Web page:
THE ABELL FOUNDATION Maryland Death Penalty Has Cost

THE ABELL FOUNDATION
For Immediate Release
March 6, 2008
Contact: Amanda Owens, 410-547-1300
Tom Waldron, 410-350-6637
Maryland Death Penalty Has Cost
State Taxpayers More Than $186 Million
New Urban Institute study finds each death sentence costs three times
as much as a comparable non-death penalty case
EDITORS NOTE: John Roman, senior research associate at the Urban Institute
and author of the study, will give an overview of the study to the Senate Judicial
Proceedings Committee today, March 6th, at the committee’s 1 p.m. hearing.
BALTIMORE – Maryland’s death penalty has cost taxpayers at least $186
million, according to a new study prepared by the nonpartisan Urban Institute and
commissioned by The Abell Foundation. This conservative cost assessment, which
covers prosecutions for murders that occurred between 1978 and 1999, quantifies the
costs of the death penalty over and above the costs of non-capital cases.
The study is the most thorough state death penalty cost analysis conducted to date,
documenting the extra costs that are required at every stage of a death penalty case. On
average, a single death sentence costs Maryland $3 million, or $1.9 million more than a
non-death penalty case, even including the cost of long-term incarceration.
“The Abell Foundation has no position on the death penalty,” said Abell President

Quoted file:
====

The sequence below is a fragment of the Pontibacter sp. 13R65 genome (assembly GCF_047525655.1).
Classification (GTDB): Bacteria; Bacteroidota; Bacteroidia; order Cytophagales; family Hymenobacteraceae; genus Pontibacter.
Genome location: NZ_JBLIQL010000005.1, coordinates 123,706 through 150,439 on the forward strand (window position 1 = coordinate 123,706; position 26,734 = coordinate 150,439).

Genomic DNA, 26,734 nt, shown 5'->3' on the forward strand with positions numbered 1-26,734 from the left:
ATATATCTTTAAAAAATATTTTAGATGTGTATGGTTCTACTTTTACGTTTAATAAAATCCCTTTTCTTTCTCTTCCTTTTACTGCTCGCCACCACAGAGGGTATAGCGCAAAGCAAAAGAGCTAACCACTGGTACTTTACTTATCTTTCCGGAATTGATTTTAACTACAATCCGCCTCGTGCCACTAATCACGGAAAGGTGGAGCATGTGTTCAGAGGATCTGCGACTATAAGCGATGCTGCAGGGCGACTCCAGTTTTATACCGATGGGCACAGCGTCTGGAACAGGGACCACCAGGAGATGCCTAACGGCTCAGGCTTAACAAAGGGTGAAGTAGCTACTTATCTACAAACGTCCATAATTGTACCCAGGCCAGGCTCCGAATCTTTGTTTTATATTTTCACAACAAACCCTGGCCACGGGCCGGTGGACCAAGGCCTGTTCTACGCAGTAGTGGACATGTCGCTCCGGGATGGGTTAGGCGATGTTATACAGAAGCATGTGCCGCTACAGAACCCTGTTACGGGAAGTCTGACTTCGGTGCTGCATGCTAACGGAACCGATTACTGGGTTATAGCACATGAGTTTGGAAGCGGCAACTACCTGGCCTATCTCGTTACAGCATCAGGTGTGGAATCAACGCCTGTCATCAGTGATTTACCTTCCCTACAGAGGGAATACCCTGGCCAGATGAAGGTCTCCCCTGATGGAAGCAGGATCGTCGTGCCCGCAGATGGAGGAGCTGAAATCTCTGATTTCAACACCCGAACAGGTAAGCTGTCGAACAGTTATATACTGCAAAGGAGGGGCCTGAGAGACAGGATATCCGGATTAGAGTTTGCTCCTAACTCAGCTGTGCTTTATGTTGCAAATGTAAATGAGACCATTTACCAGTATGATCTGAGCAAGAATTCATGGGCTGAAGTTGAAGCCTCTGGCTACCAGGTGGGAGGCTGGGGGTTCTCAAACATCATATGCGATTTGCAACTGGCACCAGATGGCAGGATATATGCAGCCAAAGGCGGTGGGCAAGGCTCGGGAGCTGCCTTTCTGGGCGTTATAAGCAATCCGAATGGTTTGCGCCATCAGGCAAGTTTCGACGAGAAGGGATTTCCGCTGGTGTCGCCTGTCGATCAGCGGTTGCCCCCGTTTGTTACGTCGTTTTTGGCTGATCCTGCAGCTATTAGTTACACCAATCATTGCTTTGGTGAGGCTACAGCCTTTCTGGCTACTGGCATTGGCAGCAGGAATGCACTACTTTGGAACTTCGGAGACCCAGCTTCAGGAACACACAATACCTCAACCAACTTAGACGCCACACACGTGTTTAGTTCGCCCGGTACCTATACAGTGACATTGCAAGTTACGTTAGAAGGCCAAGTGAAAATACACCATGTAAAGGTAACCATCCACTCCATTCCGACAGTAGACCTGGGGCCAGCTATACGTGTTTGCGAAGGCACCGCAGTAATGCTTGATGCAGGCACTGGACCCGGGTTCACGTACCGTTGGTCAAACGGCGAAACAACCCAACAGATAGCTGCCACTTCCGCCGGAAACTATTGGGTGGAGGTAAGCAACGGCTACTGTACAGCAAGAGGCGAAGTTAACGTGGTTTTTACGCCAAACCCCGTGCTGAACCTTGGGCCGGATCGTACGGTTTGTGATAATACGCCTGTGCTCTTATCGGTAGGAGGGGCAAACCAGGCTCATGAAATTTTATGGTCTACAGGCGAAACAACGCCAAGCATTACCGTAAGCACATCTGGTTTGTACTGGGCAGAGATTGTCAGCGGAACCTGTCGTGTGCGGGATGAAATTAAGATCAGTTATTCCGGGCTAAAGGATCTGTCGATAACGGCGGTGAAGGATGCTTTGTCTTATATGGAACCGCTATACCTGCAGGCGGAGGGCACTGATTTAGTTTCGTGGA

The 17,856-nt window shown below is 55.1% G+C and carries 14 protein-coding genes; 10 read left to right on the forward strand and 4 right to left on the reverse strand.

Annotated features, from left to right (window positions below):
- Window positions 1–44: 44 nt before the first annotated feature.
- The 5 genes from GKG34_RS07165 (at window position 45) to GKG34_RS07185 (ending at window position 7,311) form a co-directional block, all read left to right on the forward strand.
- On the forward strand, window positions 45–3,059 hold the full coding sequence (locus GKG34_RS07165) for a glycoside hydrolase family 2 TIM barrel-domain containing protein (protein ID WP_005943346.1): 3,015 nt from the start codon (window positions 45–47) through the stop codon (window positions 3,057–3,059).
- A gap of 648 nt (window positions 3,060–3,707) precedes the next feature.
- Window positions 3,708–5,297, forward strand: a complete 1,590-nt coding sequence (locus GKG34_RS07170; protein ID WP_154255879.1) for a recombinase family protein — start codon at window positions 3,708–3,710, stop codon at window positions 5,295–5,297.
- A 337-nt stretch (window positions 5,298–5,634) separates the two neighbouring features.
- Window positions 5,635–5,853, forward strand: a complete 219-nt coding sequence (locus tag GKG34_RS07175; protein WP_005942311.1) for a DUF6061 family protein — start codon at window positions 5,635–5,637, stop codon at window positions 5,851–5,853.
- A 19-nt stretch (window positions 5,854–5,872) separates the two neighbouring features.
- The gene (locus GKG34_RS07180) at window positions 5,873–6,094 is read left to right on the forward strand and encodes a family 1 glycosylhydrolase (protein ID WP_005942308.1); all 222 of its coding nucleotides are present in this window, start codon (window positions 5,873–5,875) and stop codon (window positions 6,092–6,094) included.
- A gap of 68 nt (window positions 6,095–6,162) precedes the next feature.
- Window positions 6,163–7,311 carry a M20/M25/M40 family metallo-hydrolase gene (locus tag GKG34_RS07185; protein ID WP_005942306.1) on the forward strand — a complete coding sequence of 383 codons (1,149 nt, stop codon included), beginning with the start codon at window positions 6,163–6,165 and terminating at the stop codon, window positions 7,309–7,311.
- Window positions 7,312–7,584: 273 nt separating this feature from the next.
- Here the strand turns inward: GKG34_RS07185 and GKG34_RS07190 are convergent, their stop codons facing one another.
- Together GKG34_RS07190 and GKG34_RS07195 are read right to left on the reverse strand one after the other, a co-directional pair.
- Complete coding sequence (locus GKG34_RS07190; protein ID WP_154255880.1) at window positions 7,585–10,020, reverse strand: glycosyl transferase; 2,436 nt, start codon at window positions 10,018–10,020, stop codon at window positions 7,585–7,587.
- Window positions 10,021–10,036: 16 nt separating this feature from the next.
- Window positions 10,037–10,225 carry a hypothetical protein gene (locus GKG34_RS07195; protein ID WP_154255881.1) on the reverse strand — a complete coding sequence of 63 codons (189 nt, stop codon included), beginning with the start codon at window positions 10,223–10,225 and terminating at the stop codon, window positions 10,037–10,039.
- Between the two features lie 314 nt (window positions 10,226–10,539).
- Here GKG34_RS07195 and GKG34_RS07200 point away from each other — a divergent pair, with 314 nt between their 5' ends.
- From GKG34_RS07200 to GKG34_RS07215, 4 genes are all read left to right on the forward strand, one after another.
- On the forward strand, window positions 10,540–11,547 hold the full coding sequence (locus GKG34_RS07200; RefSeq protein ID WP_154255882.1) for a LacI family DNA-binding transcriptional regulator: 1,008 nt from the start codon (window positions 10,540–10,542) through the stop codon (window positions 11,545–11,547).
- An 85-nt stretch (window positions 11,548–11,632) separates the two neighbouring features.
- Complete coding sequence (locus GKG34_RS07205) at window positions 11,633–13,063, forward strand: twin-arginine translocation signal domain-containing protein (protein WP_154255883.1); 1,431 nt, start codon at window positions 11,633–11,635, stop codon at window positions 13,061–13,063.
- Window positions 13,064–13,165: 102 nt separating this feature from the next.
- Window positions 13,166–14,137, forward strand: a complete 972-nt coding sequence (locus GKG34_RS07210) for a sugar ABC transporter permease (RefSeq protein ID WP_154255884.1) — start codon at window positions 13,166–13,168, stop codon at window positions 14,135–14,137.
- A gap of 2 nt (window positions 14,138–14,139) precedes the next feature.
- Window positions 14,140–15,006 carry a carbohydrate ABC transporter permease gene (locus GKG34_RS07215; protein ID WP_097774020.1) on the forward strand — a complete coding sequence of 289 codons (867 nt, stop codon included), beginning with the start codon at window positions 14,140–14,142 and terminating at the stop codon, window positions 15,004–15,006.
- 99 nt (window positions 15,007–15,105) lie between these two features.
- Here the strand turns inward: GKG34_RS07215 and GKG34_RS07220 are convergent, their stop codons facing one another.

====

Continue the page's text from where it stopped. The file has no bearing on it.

Robert C. Embry. “But during this time of painful budget cuts and limited crime-fighting
dollars, we hope state lawmakers will take a serious look at these numbers in assessing
the death penalty’s value within the criminal justice system.”
“This study for the first time calculates the cost of the death penalty here,” Embry
said. “This prompts a question, are there more effective ways to spend taxpayers’ funds
to promote public safety?”
The study examined 162 murders between 1978 and 1999 that became death
penalty prosecutions. Of these cases, a death sentence was returned in about a third, or 56
cases. The vast majority of these death sentences were ultimately reversed, leading to
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five executions and leaving five people on death row. The study found that about 70
percent of the death penalty’s costs are incurred up front, at the trial level. Therefore,
each of those reversals has saddled Maryland tax payers with both the high cost of the
death penalty and the incarceration costs of a life without parole sentence, which is what
most death sentenced inmates ultimately serve.
For a copy of the study, go to www.abell.org and click Publications/Research to
locate “The Cost of the Death Penalty in Maryland.”
Among its key findings:
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It costs the state about $3 million to seek and obtain a death penalty sentence.
This is about $1.9 million more than the costs of a murder case in which no death
penalty is sought, even with long-term incarceration taken into account.
•